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Choreographer Alex Romero created “Jailhouse Rock,” the iconic Elvis Presley production number, but never received screen credit for his contribution. This book tells his story.
The son of a Mexican general, Romero escaped the Revolution, joined his family’s vaudeville dance act and became a dancer in Hollywood. Part of Jack Cole’s exclusive Columbia dance troupe, he was eventually hired as a staff assistant at MGM, where he worked on Take Me Out to the Ballgame, An American in Paris, Seven Brides of Seven Brothers, and On the Town, among many others. When he transitioned into a full-time choreography, he created the dances for numerous films, including Love Me or Leave Me, I’ll Cry Tomorrow, tom thumb, Whatever Happened to Baby Jane, and three additional movies for Elvis.
Known for his inventive style, and creative use of props Romero was instrumental in bringing rock and roll to the screen.This biography includes first-person accounts of his collaborations with Gene Kelly, Fred Astaire, Judy Garland, Frank Sinatra, and others.
“Alex Romero was one of the last of the Hollywood Studio staff choreographers who never received the attention or success he deserved. As if his life story is not remarkable enough, his talents were well known and used by Fred Astaire, Gene Kelly, Jack Cole, Hermes Pan and his credits range from spending time with stars like Janet Leigh to help her with her role as a ballerina to creating “Jailhouse Rock” for Elvis Presley. Author Mark Knowles keeps the book warm and wonderful using excepts from the many year’s worth of interviews he had with Mr. Romero and has created a loving and fact-filled tribute. The detailed credits and Chapter Notes are delicious ‘icing’ on this cake.” Larry Billman, author of “Film Choreographers and Dance Directors,” and founder of the Academy of Dance in Film, December 4, 2014 ( Amazon Review)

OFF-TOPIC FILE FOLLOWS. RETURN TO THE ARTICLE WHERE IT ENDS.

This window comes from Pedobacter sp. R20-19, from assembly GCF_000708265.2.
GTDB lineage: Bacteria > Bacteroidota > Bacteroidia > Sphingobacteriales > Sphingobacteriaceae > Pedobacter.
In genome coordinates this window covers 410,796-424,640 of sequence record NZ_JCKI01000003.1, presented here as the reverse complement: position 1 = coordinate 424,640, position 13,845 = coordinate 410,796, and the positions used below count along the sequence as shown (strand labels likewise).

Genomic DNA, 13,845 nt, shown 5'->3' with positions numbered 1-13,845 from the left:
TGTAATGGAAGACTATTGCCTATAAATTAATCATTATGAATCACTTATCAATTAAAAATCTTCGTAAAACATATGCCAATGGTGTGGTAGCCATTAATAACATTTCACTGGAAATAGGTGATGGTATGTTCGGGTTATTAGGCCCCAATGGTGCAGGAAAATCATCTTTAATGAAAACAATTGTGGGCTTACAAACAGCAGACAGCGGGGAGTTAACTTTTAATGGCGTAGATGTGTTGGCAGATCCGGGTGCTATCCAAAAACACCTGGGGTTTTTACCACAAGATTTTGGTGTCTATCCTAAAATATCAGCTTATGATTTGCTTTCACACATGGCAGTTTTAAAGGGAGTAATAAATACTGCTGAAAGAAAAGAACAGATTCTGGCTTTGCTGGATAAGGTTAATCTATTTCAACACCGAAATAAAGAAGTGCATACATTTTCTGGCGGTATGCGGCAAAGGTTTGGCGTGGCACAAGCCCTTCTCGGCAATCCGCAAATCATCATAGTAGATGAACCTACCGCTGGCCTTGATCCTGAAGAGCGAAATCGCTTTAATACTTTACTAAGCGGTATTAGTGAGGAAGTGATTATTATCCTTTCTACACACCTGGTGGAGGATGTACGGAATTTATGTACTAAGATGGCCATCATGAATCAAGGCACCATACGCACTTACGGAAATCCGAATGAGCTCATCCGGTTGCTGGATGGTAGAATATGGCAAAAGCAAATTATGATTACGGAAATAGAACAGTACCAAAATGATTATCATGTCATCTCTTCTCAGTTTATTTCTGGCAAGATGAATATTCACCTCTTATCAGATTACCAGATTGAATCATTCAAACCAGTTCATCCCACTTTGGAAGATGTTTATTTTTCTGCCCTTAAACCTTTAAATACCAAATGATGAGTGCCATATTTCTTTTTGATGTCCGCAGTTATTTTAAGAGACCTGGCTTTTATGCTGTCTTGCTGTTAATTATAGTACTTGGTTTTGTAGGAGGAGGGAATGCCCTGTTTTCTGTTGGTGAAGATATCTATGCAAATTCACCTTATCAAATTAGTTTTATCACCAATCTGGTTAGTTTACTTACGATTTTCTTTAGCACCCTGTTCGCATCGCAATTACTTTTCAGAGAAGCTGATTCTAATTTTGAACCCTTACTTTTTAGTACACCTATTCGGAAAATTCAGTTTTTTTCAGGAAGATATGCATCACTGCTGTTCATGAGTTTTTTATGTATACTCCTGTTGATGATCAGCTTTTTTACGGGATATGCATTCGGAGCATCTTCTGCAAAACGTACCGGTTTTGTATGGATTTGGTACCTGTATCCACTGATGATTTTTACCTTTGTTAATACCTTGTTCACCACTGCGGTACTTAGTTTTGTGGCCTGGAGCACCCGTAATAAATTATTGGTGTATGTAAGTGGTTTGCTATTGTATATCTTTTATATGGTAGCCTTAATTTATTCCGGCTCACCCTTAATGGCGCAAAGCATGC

“The man who taught Elvis to dance is profiled in Mark Knowles’ new book The Man Who Made the Jailhouse Rock… A dancer whose career dates back to vaudeville, Alex Romero’s recollections are filled with fascinating anecdotes about Elvis, Gene Kelly, Fred Astaire, Judy Garland, Frank Sinatra and others… Throughout this book Alex Romero comes off as skillful, friendly, talented and hardworking, and his memories of the great musical stars are enlightening and entertaining… Recommended to film buffs and those in dance and its history.” Examiner.com, October 12, 2013.
“I absolutely loved the personal way in which Mr. Knowles tells Mr. Romero’s story, or should I say stories! This was an enjoyable and “easy” read. Easy in that it was captivating, as if I was there and part of this wonderful history! Definitely a MUST for any Musical Theater/Movie lover!” Marka D. Rogers, October 4, 2013. (Amazon Review)
“This is a fascinating look at the work of Alex Romero. The author had a unique perspective because he had been able to interview Romero to get first-hand accounts of his experiences. In a way, Romero finally gets credit for all the amazing choreography he did through this book.” Christine A. Reifer, March 12, 2014. (Amazon Review)
“…the pictures alone are magnificent. And the copy is strong, enlightening and heartfelt…brilliant writing…” John Romero, Jr. (Alex Romero’s nephew in a letter to the author) September 10, 2013.
“What a wonderful book you created. I literally could not put it down. What a gift you gave us, and such rich, fun stories. When I finished it last night, I closed the book and laid it across my heart and cried.” Alix Bainbridge (Alex Romero’s niece in a letter to the author) September 12, 2013.